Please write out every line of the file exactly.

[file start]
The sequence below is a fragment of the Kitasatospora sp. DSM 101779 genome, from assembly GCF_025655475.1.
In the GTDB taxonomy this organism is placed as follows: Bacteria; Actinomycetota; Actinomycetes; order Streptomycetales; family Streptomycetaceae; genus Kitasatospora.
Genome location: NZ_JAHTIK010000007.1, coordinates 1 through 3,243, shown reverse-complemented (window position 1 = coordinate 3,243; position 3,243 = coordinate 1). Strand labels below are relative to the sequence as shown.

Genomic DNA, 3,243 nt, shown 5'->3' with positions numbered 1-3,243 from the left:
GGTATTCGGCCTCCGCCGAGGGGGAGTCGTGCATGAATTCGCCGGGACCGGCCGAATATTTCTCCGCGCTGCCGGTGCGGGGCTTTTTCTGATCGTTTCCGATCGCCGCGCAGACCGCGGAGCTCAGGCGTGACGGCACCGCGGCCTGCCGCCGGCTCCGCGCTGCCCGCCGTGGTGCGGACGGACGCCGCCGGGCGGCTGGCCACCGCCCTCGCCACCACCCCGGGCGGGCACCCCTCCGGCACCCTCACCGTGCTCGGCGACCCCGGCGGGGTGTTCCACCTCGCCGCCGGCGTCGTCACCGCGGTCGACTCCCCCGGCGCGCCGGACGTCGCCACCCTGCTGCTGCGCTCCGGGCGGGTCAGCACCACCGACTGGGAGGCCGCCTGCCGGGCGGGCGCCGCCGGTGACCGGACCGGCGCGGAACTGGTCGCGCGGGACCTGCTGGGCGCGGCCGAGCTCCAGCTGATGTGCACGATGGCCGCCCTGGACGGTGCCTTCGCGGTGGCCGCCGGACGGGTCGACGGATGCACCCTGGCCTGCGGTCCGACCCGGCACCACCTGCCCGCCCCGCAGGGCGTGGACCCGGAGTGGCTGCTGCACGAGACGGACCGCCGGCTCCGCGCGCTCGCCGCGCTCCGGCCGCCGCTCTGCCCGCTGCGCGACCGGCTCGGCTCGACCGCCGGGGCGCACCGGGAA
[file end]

The sequence below is a fragment of the Kitasatospora sp. DSM 101779 genome, from assembly GCF_025655475.1.
In the GTDB taxonomy this organism is placed as follows: Bacteria; Actinomycetota; Actinomycetes; order Streptomycetales; family Streptomycetaceae; genus Kitasatospora.
Genome location: NZ_JAHTIK010000007.1, coordinates 1 through 3,243, shown reverse-complemented (window position 1 = coordinate 3,243; position 3,243 = coordinate 1). Strand labels below are relative to the sequence as shown.

Genomic DNA, 3,243 nt, shown 5'->3' with positions numbered 1-3,243 from the left:
GGTATTCGGCCTCCGCCGAGGGGGAGTCGTGCATGAATTCGCCGGGACCGGCCGAATATTTCTCCGCGCTGCCGGTGCGGGGCTTTTTCTGATCGTTTCCGATCGCCGCGCAGACCGCGGAGCTCAGGCGTGACGGCACCGCGGCCTGCCGCCGGCTCCGCGCTGCCCGCCGTGGTGCGGACGGACGCCGCCGGGCGGCTGGCCACCGCCCTCGCCACCACCCCGGGCGGGCACCCCTCCGGCACCCTCACCGTGCTCGGCGACCCCGGCGGGGTGTTCCACCTCGCCGCCGGCGTCGTCACCGCGGTCGACTCCCCCGGCGCGCCGGACGTCGCCACCCTGCTGCTGCGCTCCGGGCGGGTCAGCACCACCGACTGGGAGGCCGCCTGCCGGGCGGGCGCCGCCGGTGACCGGACCGGCGCGGAACTGGTCGCGCGGGACCTGCTGGGCGCGGCCGAGCTCCAGCTGATGTGCACGATGGCCGCCCTGGACGGTGCCTTCGCGGTGGCCGCCGGACGGGTCGACGGATGCACCCTGGCCTGCGGTCCGACCCGGCACCACCTGCCCGCCCCGCAGGGCGTGGACCCGGAGTGGCTGCTGCACGAGACGGACCGCCGGCTCCGCGCGCTCGCCGCGCTCCGGCCGCCGCTCTGCCCGCTGCGCGACCGGCTCGGCTCGACCGCCGGGGCGCACCGGGAA